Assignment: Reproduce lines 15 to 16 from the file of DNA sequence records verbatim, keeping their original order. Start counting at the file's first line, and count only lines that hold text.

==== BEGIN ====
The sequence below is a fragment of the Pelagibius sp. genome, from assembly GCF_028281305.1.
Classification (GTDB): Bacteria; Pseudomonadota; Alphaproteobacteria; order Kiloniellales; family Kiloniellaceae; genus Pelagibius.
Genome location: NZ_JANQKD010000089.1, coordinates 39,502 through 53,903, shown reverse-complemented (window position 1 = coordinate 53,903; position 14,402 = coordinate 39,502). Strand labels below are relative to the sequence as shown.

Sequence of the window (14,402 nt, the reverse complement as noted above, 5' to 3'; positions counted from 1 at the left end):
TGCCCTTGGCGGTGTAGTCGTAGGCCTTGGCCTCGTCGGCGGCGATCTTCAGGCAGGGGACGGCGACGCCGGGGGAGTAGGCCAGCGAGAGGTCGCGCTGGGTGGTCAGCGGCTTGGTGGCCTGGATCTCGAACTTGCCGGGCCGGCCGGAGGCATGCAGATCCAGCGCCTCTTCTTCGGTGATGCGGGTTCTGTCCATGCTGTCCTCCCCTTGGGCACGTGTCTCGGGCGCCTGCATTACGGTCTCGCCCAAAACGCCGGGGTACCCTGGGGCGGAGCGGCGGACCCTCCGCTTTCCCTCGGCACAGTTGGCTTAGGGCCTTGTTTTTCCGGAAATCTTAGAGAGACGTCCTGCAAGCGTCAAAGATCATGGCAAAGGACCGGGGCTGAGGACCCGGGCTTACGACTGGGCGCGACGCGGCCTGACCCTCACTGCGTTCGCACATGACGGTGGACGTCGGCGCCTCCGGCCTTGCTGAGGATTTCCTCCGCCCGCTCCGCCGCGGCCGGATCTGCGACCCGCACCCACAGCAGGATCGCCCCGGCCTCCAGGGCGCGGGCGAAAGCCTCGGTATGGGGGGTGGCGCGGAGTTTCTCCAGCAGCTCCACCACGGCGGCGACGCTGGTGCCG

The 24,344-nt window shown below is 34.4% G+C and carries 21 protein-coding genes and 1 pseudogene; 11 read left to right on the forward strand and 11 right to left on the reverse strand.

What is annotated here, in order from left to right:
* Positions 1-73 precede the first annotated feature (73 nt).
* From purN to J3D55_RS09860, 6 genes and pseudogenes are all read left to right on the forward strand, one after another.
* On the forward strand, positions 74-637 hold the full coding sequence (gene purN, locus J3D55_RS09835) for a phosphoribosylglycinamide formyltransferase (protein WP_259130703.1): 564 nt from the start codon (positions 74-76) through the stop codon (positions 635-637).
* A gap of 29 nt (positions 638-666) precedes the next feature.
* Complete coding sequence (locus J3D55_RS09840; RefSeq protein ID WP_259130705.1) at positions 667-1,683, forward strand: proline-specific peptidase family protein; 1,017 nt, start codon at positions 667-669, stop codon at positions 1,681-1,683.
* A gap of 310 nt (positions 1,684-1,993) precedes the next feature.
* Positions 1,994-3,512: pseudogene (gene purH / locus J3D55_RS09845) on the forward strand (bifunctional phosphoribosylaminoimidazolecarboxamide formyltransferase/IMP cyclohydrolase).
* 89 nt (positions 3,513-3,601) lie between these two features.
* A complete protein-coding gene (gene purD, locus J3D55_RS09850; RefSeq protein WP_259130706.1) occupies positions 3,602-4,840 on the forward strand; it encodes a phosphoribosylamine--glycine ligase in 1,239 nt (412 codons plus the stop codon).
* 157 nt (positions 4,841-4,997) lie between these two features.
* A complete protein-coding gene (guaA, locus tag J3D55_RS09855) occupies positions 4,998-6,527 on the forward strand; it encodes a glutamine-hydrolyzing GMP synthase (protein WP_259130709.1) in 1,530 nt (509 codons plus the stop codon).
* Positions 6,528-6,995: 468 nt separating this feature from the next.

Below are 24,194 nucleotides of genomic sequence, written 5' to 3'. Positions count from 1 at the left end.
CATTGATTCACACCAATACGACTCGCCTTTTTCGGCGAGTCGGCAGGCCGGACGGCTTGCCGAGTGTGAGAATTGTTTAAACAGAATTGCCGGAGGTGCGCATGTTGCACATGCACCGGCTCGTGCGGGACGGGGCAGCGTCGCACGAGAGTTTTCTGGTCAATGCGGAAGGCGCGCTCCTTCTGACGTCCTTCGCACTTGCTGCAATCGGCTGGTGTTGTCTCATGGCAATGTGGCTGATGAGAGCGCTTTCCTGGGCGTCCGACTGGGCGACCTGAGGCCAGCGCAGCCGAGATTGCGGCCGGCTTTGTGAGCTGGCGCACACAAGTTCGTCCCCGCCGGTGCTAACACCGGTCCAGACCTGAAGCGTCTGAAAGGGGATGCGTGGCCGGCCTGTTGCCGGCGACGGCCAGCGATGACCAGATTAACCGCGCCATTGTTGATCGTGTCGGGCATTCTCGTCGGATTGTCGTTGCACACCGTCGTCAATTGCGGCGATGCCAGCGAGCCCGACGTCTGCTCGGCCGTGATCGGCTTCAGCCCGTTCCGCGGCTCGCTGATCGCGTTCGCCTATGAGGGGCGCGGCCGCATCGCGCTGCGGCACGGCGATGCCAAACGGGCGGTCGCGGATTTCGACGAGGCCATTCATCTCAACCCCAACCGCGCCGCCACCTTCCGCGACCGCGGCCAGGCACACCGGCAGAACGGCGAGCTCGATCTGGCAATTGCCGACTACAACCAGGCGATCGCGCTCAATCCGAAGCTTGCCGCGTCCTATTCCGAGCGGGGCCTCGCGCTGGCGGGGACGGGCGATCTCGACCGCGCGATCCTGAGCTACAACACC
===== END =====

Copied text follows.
* 89 nt (positions 3,513-3,601) lie between these two features.
* A complete protein-coding gene (gene purD, locus J3D55_RS09850; RefSeq protein WP_259130706.1) occupies positions 3,602-4,840 on the forward strand; it encodes a phosphoribosylamine--glycine ligase in 1,239 nt (412 codons plus the stop codon).